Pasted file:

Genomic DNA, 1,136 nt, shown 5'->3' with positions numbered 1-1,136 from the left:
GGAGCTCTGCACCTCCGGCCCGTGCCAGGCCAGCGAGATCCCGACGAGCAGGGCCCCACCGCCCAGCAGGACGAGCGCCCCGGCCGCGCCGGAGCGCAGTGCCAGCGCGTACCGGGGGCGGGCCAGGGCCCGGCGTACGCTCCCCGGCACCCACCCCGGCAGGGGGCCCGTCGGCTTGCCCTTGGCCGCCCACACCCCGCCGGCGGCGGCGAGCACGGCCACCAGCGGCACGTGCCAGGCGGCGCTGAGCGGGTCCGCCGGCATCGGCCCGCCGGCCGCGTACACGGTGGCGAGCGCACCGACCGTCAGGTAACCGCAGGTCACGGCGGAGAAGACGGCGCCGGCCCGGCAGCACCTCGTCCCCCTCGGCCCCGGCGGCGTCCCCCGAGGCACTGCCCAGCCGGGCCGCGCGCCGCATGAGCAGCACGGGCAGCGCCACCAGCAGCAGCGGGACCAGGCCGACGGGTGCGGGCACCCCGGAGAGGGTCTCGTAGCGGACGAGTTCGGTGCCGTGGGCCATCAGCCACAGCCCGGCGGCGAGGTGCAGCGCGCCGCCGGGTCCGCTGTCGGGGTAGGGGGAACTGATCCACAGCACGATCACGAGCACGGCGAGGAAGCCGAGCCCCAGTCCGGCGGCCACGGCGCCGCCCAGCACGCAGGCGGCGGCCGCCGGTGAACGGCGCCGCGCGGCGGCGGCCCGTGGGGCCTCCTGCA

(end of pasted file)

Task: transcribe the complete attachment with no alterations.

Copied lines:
Genomic DNA, 1,136 nt, shown 5'->3' with positions numbered 1-1,136 from the left:
GGAGCTCTGCACCTCCGGCCCGTGCCAGGCCAGCGAGATCCCGACGAGCAGGGCCCCACCGCCCAGCAGGACGAGCGCCCCGGCCGCGCCGGAGCGCAGTGCCAGCGCGTACCGGGGGCGGGCCAGGGCCCGGCGTACGCTCCCCGGCACCCACCCCGGCAGGGGGCCCGTCGGCTTGCCCTTGGCCGCCCACACCCCGCCGGCGGCGGCGAGCACGGCCACCAGCGGCACGTGCCAGGCGGCGCTGAGCGGGTCCGCCGGCATCGGCCCGCCGGCCGCGTACACGGTGGCGAGCGCACCGACCGTCAGGTAACCGCAGGTCACGGCGGAGAAGACGGCGCCGGCCCGGCAGCACCTCGTCCCCCTCGGCCCCGGCGGCGTCCCCCGAGGCACTGCCCAGCCGGGCCGCGCGCCGCATGAGCAGCACGGGCAGCGCCACCAGCAGCAGCGGGACCAGGCCGACGGGTGCGGGCACCCCGGAGAGGGTCTCGTAGCGGACGAGTTCGGTGCCGTGGGCCATCAGCCACAGCCCGGCGGCGAGGTGCAGCGCGCCGCCGGGTCCGCTGTCGGGGTAGGGGGAACTGATCCACAGCACGATCACGAGCACGGCGAGGAAGCCGAGCCCCAGTCCGGCGGCCACGGCGCCGCCCAGCACGCAGGCGGCGGCCGCCGGTGAACGGCGCCGCGCGGCGGCGGCCCGTGGGGCCTCCTGCA